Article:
LAS VEGAS (KLAS) — Nevada will pause the use of the Johnson & Johnson vaccine until the review of it is complete, according to a statement from Nevada Health Response Tuesday. This comes hours after the CDC and FDA recommended a pause on the single-dose vaccine following reports of a rare type of blood clot occurring in six women days after vaccination.

The Southern Nevada Health District released a statement Tuesday that the district has stopped using the vaccine at its clinics until further notice from the federal government. That was followed by a news conference with Dr. Fermin Leguen, the District Health Officer. To date, he said reactions involving blood clots have not been reported in Southern Nevada.

“There hasn’t been any cases reported with those severe events,” he said.

A sign stating “NO JOHNSON & JOHNSON” stands at the entrance of the Las Vegas Convention Center mass vaccination site.

Leguen said the district has received around 50 reports from people who had minor adverse reactions to the Johnson & Johnson vaccine.

The health district’s statement, in part:

“The severe adverse events that occurred were all reported in women between the ages of 18 to 48, and their symptoms occurred 6 to 13 days after receiving the vaccine. At this time, these adverse events appear to be extremely rare and people who received the vaccine more than three weeks ago are at even lower risk. People who received the Janssen vaccine and develop severe headache, abdominal pain, leg pain, or shortness of breath within three weeks of vaccination should contact their health care provider. More information is available at

The Moderna and Pfizer vaccines are not associated with these events. To date, more than 1,180,000 doses of vaccine have been administered in Clark County, including more than 47,000 doses of the Janssen vaccine. The Health District and its community partners schedule vaccine appointments based on the allotment received each week, and there will sufficient vaccine supplies to continue to safely vaccinate the community.”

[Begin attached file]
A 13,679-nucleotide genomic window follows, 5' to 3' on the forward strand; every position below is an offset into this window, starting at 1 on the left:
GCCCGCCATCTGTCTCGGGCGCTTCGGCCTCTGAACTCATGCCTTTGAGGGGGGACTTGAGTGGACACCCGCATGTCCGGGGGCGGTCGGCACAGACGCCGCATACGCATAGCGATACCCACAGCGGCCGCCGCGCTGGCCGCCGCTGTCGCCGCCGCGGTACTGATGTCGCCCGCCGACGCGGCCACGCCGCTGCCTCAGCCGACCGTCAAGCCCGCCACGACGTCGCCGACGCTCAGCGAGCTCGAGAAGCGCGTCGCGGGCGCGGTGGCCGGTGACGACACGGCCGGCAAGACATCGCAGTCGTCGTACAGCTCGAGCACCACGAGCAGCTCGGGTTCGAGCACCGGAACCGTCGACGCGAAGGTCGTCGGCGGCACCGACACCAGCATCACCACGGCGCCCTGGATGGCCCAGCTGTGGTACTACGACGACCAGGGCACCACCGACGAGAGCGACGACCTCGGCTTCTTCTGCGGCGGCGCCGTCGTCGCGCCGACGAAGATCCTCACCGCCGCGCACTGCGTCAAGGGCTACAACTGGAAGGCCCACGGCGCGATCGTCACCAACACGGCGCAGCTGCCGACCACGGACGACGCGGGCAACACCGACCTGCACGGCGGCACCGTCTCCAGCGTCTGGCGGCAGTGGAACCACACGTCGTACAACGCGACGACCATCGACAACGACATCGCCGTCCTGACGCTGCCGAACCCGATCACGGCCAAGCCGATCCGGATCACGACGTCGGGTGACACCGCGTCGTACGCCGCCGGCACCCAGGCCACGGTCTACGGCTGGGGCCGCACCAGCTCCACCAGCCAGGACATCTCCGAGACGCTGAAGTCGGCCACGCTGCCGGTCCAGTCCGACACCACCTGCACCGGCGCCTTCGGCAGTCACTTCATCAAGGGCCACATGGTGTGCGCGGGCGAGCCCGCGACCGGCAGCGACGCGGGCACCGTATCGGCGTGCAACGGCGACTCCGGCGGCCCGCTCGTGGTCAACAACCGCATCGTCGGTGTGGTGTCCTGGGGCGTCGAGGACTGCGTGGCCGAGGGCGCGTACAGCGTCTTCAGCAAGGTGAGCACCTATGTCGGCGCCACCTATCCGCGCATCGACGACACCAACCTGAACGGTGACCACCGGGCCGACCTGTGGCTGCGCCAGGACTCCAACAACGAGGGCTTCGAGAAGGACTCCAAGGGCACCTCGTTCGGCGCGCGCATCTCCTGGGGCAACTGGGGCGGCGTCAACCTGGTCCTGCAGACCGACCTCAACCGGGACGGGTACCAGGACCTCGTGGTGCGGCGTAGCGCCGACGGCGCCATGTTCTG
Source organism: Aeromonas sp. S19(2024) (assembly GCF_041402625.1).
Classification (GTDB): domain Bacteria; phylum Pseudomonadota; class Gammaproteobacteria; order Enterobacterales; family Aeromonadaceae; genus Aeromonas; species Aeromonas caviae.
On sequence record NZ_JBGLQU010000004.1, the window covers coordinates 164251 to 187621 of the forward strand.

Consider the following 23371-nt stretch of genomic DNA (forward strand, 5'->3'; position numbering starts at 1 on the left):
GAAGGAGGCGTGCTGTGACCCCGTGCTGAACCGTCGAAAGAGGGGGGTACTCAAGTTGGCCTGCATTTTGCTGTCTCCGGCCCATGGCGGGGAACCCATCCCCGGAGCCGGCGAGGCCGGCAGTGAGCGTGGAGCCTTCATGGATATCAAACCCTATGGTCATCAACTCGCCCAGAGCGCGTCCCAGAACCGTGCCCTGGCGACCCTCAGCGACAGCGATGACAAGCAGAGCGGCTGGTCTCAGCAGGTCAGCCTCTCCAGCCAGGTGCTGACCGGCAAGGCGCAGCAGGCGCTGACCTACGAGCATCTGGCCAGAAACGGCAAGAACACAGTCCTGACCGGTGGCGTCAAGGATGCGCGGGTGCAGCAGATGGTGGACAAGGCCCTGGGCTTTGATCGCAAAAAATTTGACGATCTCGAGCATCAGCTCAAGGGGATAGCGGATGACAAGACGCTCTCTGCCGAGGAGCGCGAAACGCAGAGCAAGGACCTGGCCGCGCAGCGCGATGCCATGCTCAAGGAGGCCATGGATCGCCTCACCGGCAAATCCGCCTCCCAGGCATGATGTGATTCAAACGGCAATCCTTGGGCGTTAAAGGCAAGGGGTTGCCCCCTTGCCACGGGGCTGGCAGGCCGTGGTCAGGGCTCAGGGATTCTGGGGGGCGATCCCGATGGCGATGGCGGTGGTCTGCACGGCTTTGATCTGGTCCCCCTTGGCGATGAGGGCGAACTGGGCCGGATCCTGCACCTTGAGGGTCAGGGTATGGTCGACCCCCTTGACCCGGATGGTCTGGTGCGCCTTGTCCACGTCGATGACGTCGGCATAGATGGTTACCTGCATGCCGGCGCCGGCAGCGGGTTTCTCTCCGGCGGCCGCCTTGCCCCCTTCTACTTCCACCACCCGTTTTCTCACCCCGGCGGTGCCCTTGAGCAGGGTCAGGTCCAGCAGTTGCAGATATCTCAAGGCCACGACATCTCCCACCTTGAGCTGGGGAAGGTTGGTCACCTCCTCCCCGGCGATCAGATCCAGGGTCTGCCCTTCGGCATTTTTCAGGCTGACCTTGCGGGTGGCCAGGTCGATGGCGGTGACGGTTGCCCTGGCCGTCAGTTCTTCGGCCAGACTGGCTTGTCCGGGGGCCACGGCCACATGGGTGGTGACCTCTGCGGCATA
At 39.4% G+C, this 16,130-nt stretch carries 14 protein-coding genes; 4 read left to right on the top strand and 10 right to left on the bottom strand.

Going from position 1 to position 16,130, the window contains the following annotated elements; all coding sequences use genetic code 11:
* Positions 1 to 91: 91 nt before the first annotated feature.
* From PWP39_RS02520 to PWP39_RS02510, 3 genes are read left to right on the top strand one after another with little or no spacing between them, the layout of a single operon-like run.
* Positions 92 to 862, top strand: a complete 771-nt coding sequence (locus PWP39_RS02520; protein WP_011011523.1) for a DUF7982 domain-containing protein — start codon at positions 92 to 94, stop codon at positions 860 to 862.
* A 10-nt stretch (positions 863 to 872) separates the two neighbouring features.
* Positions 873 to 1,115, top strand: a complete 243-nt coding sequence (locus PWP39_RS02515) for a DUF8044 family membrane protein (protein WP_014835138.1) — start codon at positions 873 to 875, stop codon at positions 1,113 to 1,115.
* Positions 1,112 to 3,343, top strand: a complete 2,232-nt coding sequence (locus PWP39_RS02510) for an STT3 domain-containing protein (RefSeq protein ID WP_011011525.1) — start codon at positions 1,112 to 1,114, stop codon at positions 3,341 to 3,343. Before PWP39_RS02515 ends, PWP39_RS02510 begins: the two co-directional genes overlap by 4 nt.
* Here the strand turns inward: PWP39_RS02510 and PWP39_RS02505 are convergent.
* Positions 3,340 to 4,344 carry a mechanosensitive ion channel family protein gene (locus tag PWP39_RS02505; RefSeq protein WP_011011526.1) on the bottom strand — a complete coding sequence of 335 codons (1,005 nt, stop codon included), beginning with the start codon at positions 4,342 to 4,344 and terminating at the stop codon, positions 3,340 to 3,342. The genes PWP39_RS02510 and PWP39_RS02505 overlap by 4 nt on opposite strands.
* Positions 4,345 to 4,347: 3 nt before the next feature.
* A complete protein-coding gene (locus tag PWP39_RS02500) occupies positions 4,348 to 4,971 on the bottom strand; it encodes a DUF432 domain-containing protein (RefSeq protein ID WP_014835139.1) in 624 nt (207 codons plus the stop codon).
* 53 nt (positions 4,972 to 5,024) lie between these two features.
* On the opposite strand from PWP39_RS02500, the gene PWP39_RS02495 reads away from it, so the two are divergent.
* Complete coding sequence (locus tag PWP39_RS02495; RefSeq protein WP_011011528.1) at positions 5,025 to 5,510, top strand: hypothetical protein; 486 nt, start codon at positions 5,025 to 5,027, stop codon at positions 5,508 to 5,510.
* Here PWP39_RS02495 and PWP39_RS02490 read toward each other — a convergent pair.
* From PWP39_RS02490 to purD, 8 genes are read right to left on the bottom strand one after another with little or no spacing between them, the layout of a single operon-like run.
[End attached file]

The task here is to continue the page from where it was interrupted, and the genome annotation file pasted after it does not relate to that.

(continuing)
The state’s health department is working with providers and local partners to contact individuals scheduled for a J&J vaccine who are affected by today’s announcement.

Leguen said pulling the vaccine should not have too much impact on people getting vaccinated because there was only a limited amount of the J&J vaccine in the community.

Pfizer and Moderna vaccines are still available for Nevadans and appointment slots are open across the state. Leguen said this pause should not cause Nevadans to hesitate getting vaccinated.

“The vaccines we are offering — Pfizer and Moderna — those vaccines have been proven to be effective and also to be safe,” he said.

Full Statement from the Nevada Health Response:

“This morning the U.S. Food and Drug Administration (FDA) and the Centers for Disease Control and Prevention (CDC) issued a joint statement regarding the use of the Janssen – also referred to as the J&J – COVID-19 vaccine. A pause in the use of the vaccine was recommended while reports of six serious reactions are investigated. 

The State of Nevada is committed to protecting the health and safety of all Nevadans and will pause the use of the Janssen one-shot vaccine until the review is complete. The Nevada Department of Health and Human Services (DHHS) and the Nevada State Immunization Program are contacting providers to inform them of this announcement and working to avoid any disruption of planned vaccination clinics. 

DHHS is working with local partners to contact anyone scheduled for a Janssen vaccine who may be affected by today’s announcement from the federal government. Pfizer and Moderna vaccines remain available for providers in Nevada and appointment slots are open across the State. Nevadans should watch for announcements from local health districts or providers for additional information as it becomes available.  

Additionally, the Janssen product has been used on the two Mobile Vaccine Units (MVUs) that are traveling in Nevada’s rural and frontier regions. No clinics are planned for the MVUs today. Once additional information is available, the State will update Nevadans on the plans for the mobile units. 

As of Monday, more than 6.8 million doses of the Janssen vaccine have been administered in the United States. 

Nevadans should be confident in this process and the work being done to ensure the vaccines are safe and effective. Based on information provided by the federal government, these are rare but serious reactions and will be thoroughly reviewed. 

The CDC has stated that the Advisory Committee on Immunization Practices (ACIP) will meet on Wednesday to review the six cases. None of the cases are located in Nevada. 

People who have received the Janssen vaccine who develop severe headache, abdominal pain, leg pain, or shortness of breath within three weeks after vaccination should contact their health care provider. Health care providers are asked to report adverse events to the Vaccine Adverse Event Reporting System at”

Nevada Health Response

A CDC committee will meet Wednesday to discuss the reported cases and the FDA has also launched an investigation.

8 News Now will release more information from local health districts or providers as it becomes available.